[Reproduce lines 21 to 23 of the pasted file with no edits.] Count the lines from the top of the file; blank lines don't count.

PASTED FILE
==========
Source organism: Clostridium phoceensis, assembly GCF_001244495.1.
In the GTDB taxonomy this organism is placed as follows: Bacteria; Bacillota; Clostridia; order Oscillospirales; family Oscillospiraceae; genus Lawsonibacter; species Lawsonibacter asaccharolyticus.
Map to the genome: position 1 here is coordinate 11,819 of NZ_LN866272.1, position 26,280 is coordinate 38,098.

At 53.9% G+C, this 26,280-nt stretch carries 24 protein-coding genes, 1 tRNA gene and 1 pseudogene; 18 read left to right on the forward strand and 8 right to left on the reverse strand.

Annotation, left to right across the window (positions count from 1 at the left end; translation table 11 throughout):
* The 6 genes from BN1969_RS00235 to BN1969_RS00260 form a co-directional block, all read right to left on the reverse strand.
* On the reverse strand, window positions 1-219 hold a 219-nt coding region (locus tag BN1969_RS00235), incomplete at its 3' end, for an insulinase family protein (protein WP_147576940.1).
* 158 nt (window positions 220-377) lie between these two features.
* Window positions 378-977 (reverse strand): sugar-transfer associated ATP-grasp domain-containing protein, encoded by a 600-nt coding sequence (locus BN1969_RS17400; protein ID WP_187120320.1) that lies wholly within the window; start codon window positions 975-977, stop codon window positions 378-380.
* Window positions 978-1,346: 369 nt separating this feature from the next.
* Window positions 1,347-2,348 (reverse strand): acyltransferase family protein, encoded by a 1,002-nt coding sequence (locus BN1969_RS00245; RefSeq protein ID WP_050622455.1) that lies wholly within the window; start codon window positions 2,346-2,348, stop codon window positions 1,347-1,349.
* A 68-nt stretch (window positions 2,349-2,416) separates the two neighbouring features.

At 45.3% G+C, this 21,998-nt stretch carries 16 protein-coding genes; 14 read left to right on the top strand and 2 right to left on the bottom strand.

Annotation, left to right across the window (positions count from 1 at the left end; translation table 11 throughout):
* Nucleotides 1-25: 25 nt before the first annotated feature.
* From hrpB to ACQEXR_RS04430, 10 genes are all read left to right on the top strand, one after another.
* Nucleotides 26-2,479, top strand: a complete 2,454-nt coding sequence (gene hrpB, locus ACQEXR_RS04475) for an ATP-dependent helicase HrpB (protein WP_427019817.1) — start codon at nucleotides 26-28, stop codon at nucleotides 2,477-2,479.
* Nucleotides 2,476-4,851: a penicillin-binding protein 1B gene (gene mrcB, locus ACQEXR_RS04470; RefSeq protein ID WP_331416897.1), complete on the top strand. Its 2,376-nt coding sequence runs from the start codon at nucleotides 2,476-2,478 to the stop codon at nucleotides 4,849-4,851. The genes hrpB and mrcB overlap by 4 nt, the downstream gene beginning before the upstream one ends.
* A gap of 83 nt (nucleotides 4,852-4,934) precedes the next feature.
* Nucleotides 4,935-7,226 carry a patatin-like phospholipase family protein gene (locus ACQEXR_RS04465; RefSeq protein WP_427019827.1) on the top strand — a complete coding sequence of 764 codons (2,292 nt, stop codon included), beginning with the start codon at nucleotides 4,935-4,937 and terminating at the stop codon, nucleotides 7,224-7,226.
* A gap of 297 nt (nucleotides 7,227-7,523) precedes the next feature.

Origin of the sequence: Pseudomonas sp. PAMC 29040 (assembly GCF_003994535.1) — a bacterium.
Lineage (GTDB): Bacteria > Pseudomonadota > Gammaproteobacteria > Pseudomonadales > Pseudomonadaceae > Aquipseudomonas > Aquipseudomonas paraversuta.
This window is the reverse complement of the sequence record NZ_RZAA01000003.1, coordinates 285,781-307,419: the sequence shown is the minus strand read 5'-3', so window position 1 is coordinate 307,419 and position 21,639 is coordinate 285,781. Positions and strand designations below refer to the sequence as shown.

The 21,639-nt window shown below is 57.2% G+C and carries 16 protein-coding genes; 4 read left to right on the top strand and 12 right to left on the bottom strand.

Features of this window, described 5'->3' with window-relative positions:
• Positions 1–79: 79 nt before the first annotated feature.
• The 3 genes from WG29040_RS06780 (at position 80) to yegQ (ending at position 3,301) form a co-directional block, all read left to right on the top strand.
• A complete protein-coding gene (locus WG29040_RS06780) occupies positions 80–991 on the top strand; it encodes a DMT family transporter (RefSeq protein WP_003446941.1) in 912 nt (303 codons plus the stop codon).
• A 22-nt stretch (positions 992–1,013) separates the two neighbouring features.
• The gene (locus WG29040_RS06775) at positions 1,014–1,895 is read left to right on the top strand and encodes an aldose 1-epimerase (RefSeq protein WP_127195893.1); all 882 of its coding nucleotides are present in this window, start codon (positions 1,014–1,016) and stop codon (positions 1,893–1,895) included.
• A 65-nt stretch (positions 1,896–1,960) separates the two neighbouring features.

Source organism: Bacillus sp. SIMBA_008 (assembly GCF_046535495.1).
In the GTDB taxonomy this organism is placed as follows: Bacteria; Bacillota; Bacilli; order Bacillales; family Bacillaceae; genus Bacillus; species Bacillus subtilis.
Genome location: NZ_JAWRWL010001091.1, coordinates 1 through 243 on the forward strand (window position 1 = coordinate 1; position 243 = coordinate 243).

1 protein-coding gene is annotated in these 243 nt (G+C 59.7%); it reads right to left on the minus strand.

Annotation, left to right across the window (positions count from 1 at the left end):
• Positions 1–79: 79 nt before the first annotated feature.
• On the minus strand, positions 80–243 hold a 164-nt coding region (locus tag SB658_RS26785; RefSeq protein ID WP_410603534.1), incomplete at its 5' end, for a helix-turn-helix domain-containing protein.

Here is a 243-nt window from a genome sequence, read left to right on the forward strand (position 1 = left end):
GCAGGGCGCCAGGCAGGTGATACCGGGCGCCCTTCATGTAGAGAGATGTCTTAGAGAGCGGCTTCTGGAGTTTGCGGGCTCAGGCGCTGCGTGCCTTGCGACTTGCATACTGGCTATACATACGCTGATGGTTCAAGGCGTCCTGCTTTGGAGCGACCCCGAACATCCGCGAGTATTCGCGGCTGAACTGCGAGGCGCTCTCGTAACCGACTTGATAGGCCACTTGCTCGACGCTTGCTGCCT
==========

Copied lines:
* A gap of 297 nt (nucleotides 7,227-7,523) precedes the next feature.

Origin of the sequence: Pseudomonas sp. PAMC 29040 (assembly GCF_003994535.1) — a bacterium.
Lineage (GTDB): Bacteria > Pseudomonadota > Gammaproteobacteria > Pseudomonadales > Pseudomonadaceae > Aquipseudomonas > Aquipseudomonas paraversuta.